That's what the Ezter does, though, starting slowly with robbing his Mom's own grave and moving on down the line to more bodies and ultimately the living. If only he hadn't taken up Taxidermy as a hobby already, maybe this would've been a way different film. Hell, I don't know.
Ez' only real secure anchor to reality are his friends and neighbors who are, lets face it, a bunch of Kootz. Yeah, you've got daddy Harlon Kootz (Robert Warner), mom Jenny Kootz (Marcia Diamond) and that young coot Brad Kootz (Brian Smeagle). As normal as they should be, they can't keep Ez from following what he THINKS are his mother's wishes, starting with his date with his mother's choice for him, good old Maureen Selby (Marian Waldman). Can you guess that Mrs. Cobb's choice for her best boy would be most assuredly at least a LITTLE Crazy?
Yeah, when that doesn't work out he goes after much hotter ladies like sweet Mary (Micki Moore) and the even sweeter Sally Mae (Pat Orr). Seriously? To want to do any harm to women this hot (especially when we see what Sally is hiding in that blouse of hers) Ez would HAVE to be deranged!
Here's where we get into a weird area with Deranged... it's most definitely got its exploitative aspect to it. With Bob Clark involved, it's a safe bet that the horror will be paced and smart (again, unless it's A Christmas Story), but there are a hell of a lot of areas that are calculated just to disturb as much as possible, probably for the sake of controversy. Sure some of this comes off as a bit cartoonish and silly, but other parts are ploddingly grotesque to the point that even those of us with iron constitutions might wince just a little here and there. The sickening mixture of sexuality and murder is of particular disturbing note here and this goes a few steps beyond merely what we know that Ed Gein actually did.
Of course, a lot of this is still a credit to the skills of Tom Savini. A lot of this is disturbing and sick because of his contributions. Further, to the credit of Ormsby, Clark and Gillen (et al), Deranged never shoots for the cheap startles and at least tries to build tense suspense at the right times during its 82 minute runtime. Further, the cast and crew never make Cobb (or, thus, Gein) into some sort of sympathetic anti-hero here. The things he does aren't at all good, but unlike a lot of films of this ilk, the audience is never encouraged to cheer him on throughout his sick escapades.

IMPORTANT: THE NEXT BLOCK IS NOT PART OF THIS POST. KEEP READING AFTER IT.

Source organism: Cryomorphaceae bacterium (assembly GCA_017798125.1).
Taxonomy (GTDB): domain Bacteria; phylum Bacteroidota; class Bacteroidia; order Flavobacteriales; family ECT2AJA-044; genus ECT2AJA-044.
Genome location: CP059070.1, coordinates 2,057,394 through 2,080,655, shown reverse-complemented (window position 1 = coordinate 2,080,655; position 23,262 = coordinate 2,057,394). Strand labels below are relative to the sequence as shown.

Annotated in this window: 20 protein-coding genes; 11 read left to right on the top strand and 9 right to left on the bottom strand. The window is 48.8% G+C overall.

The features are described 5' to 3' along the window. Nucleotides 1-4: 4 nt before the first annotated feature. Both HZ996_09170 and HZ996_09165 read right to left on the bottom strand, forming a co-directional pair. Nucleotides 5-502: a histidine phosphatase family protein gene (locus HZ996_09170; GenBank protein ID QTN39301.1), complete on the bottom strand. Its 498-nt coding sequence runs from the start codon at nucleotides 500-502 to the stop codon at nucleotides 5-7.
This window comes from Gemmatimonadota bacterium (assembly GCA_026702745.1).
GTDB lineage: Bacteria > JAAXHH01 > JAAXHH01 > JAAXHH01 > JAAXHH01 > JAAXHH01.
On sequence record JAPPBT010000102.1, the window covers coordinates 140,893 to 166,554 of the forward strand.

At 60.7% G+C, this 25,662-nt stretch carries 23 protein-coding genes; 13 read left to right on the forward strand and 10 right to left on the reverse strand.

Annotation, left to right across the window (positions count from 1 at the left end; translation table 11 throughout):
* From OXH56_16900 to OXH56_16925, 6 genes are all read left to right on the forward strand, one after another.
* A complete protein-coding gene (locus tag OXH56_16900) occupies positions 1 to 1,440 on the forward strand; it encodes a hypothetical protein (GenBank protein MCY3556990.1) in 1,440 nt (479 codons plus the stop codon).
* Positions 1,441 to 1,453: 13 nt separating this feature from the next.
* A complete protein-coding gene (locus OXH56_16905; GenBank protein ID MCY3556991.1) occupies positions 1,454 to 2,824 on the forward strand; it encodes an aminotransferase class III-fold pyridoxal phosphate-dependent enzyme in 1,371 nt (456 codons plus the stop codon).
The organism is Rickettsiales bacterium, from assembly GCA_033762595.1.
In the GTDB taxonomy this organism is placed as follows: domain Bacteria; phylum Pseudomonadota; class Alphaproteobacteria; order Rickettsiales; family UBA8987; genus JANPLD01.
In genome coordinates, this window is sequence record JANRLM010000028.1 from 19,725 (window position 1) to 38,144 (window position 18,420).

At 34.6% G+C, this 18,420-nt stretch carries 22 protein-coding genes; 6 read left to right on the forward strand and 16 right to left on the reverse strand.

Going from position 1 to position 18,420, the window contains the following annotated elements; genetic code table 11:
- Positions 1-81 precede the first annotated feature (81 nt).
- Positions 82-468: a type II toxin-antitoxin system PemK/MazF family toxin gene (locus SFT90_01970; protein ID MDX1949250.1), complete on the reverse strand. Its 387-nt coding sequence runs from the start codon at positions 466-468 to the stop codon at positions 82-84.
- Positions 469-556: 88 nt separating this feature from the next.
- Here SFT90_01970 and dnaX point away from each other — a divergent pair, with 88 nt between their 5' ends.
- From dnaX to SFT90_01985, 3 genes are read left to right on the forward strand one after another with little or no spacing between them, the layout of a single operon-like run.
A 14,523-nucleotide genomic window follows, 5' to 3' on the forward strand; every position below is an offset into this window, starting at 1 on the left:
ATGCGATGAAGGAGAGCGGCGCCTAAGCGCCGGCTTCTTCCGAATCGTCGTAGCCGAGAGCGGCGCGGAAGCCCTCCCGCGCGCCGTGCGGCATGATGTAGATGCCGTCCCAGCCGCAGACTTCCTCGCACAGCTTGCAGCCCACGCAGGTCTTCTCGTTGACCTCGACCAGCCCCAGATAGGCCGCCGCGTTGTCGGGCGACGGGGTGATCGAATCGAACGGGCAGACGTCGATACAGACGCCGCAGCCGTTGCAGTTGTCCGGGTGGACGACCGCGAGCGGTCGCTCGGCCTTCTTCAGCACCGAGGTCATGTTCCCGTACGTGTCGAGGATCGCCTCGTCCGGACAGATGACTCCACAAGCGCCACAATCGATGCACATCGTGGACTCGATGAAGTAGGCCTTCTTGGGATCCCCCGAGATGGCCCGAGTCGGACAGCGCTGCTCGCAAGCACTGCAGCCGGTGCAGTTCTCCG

Savini fans, Clark fans and those among you with an interest in films inspired by Ed Gein should definitely have a gander at this creepy film, more disturbing than terrifying but most certainly not without its chills. The drama of the film is enhanced by the special effects, but detracted from by the acting issues and the occasional moment that inspires a huge DUH! rather than a scream. Two and one half Stars out of Five for Deranged. It's not for the squeamish! Those of you who want more of this kind of thing should know that the same story inspired parts of lots of good and bad films out there from Don't go in the House to Maniac to even The Silence of the Lambs! Then again, if you're interested in that type of thing, you probably already know that and can recite an entire litany of titles inspired by Gein from the aforementioned Texas Chain Saw Massacre to Three on a Meathook to Cartman's Incredible Gift to, well... Ed Gein! For those of you out there, I say good on ya... watch 'em all. I, however, am going to re-watch A Christmas Story. That's right. At least I know Kolchak can protect us there! See you in the next reel!
CORN FLICKS! WHAT A GRAIN IDEA!!!